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Banding Together for Waterfowl

Duck Hunting on a Budget

Enjoy high-quality hunting without breaking the bank
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by Wade Bourne

Big bucks! No, not the kind that grow antlers, but what many duck hunters spend to fund their sport: private clubs, fancy blinds, pricey shotguns, super-sized decoy spreads, and more. This is one undertaking that can suck up money like a bowling ball in quicksand.

But it doesn't have to be that way. Hunters can experience quality duck hunting while sticking to a budget. Penny-pinching hunters may have to hunt a little harder and smarter, but they can still find high-quality waterfowling.

So, if the recession has left a lasting impression, your credit card is maxed out, your kid's college tuition has skyrocketed, and you can't afford 24-carat duck hunting, don't despair. The quality of a hunt doesn't always rate proportionally to its cost. Here's how to cut corners to hold duck hunting expenses down and still enjoy great shooting.

Hunting Spots for Budget-Minded Hunters

For starters, forget the private clubs and leases. Owning or leasing a prime duck spot can cost a prince's ransom. However, there are plenty of options available to budget-minded hunters. All you have to do is find them.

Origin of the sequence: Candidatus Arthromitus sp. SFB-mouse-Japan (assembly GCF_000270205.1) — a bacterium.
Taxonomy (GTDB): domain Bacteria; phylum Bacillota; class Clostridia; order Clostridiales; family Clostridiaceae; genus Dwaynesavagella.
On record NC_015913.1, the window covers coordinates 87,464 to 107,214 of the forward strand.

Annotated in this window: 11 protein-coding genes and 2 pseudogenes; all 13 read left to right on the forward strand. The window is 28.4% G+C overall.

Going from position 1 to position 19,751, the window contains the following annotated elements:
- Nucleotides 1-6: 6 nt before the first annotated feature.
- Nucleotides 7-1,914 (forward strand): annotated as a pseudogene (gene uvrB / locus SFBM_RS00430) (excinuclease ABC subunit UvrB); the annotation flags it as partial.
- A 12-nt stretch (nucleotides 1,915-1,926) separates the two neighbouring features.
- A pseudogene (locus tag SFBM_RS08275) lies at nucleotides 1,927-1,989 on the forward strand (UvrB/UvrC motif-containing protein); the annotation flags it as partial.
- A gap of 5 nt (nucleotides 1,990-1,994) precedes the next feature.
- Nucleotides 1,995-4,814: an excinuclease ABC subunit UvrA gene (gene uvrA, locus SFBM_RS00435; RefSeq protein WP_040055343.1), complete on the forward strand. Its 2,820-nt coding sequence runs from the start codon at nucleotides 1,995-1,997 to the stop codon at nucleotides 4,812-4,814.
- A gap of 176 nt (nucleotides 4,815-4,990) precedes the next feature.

First on the list are public areas: wildlife management areas, refuges, public reservoirs and natural lakes, free-flowing rivers and streams, military reservations, state and national forests, BLM lands, utility company lands and Ducks Unlimited projects.

Public areas? Aren't they always overcrowded and hyper-gunned? Some are, but others aren't. The best-known areas with the most ducks can be mob scenes. However, other areas that don't draw as many birds may still offer good shooting. This is where the "hunt a little harder" part comes in. Finding such spots takes some legwork, but they do exist and can be uncovered and enjoyed at little or no cost.

Another option is figuring out how to outhustle the competition on heavily pressured areas. This may mean going in earlier, walking in deeper, or staying out longer. For instance, when I was in my late teens and early 20s, a friend and I hunted a public wade-in area in west Tennessee where spots were available on a first-come, first-served basis. One hole in this flooded bottom drew ducks like a magnet. To claim it, my pal and I would wade in two hours before shooting time. We had some long, cold waits for sunrise, but we also took many limits of greenheads there. Other hunters weren't willing to get out so early, so we routinely claimed this prize.

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